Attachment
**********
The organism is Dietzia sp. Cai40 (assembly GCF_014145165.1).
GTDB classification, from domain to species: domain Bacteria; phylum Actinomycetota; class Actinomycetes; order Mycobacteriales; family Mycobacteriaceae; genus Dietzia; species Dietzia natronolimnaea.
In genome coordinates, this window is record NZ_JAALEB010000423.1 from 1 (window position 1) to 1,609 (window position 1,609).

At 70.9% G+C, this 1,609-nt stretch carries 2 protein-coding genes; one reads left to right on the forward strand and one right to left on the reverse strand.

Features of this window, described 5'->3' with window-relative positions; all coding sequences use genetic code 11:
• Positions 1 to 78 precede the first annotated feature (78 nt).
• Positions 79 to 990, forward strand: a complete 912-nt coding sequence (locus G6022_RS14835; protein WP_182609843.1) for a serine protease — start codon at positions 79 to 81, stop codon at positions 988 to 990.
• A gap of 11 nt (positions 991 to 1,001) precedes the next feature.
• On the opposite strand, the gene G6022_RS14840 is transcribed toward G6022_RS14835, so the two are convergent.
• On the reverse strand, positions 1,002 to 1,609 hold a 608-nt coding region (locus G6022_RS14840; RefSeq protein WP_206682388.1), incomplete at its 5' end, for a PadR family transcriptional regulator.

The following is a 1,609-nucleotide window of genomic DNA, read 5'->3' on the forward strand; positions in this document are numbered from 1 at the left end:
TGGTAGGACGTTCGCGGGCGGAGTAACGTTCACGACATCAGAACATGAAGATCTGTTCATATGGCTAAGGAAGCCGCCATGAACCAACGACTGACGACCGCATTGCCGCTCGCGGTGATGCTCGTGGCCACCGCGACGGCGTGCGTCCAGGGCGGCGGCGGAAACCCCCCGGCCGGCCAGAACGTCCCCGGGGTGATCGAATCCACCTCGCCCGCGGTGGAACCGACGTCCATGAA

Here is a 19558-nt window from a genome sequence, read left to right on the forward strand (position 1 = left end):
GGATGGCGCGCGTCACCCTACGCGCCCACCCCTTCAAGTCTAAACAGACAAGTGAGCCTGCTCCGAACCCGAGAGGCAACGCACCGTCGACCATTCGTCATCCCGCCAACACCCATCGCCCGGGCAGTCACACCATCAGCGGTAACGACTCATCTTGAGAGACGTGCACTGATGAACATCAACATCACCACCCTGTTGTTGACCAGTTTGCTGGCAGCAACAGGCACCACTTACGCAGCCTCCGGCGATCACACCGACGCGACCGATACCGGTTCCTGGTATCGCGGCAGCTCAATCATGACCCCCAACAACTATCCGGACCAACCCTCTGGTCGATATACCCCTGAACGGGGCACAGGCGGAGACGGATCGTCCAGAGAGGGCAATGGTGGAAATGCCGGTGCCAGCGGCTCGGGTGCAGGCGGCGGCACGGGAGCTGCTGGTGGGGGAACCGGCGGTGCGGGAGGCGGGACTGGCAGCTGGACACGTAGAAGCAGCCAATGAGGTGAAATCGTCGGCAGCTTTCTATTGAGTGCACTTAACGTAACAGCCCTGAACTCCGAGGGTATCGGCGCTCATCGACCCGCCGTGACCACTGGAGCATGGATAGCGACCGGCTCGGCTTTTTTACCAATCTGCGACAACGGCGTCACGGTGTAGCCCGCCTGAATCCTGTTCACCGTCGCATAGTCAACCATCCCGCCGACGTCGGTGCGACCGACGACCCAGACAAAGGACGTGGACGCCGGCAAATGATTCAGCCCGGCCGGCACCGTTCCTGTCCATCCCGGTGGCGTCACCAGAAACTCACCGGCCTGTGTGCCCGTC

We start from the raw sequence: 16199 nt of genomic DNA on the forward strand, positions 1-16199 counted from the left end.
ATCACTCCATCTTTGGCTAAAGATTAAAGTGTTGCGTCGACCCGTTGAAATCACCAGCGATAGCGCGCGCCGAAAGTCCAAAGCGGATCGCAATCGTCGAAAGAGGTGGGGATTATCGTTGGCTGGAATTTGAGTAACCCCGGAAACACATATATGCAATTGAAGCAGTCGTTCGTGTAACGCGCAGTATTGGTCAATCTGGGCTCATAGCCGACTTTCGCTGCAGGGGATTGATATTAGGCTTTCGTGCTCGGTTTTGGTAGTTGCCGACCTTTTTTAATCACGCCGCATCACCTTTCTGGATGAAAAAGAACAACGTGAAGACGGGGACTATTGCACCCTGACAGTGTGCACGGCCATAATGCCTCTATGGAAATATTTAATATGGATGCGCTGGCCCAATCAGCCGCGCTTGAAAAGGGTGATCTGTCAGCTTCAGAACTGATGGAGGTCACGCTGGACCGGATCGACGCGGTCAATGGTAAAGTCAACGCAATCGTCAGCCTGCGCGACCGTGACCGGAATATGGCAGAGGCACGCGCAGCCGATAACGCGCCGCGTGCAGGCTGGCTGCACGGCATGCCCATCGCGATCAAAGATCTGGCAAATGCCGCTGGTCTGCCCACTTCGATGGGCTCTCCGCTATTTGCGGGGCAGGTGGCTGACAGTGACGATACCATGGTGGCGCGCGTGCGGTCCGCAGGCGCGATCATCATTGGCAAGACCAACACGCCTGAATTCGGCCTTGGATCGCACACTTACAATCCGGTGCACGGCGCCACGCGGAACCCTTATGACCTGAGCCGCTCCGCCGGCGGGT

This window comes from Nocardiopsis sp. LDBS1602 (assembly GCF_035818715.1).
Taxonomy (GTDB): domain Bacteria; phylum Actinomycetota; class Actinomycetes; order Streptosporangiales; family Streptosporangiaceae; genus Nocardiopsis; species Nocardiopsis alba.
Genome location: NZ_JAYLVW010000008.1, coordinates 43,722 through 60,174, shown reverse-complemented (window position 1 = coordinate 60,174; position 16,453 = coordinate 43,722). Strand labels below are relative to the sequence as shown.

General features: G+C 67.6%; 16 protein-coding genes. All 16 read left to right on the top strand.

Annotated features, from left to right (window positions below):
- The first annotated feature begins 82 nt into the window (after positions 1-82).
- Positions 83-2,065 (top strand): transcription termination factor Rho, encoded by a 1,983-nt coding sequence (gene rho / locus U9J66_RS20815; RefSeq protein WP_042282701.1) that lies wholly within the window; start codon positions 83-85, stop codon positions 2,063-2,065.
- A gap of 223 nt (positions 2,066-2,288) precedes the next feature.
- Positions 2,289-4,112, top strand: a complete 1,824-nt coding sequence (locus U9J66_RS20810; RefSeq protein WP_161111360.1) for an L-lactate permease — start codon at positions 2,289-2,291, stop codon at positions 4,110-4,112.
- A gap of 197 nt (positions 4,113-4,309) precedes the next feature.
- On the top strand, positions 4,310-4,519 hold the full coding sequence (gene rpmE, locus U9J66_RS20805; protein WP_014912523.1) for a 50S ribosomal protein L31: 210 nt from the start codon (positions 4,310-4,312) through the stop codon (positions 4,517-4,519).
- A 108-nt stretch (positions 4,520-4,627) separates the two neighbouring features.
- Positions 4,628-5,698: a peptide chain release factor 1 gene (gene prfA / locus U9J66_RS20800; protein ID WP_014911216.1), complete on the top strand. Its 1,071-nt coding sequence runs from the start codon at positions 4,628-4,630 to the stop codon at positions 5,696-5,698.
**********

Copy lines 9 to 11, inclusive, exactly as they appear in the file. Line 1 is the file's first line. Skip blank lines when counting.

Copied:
• On the opposite strand, the gene G6022_RS14840 is transcribed toward G6022_RS14835, so the two are convergent.
• On the reverse strand, positions 1,002 to 1,609 hold a 608-nt coding region (locus G6022_RS14840; RefSeq protein WP_206682388.1), incomplete at its 5' end, for a PadR family transcriptional regulator.

The following is a 1,609-nucleotide window of genomic DNA, read 5'->3' on the forward strand; positions in this document are numbered from 1 at the left end: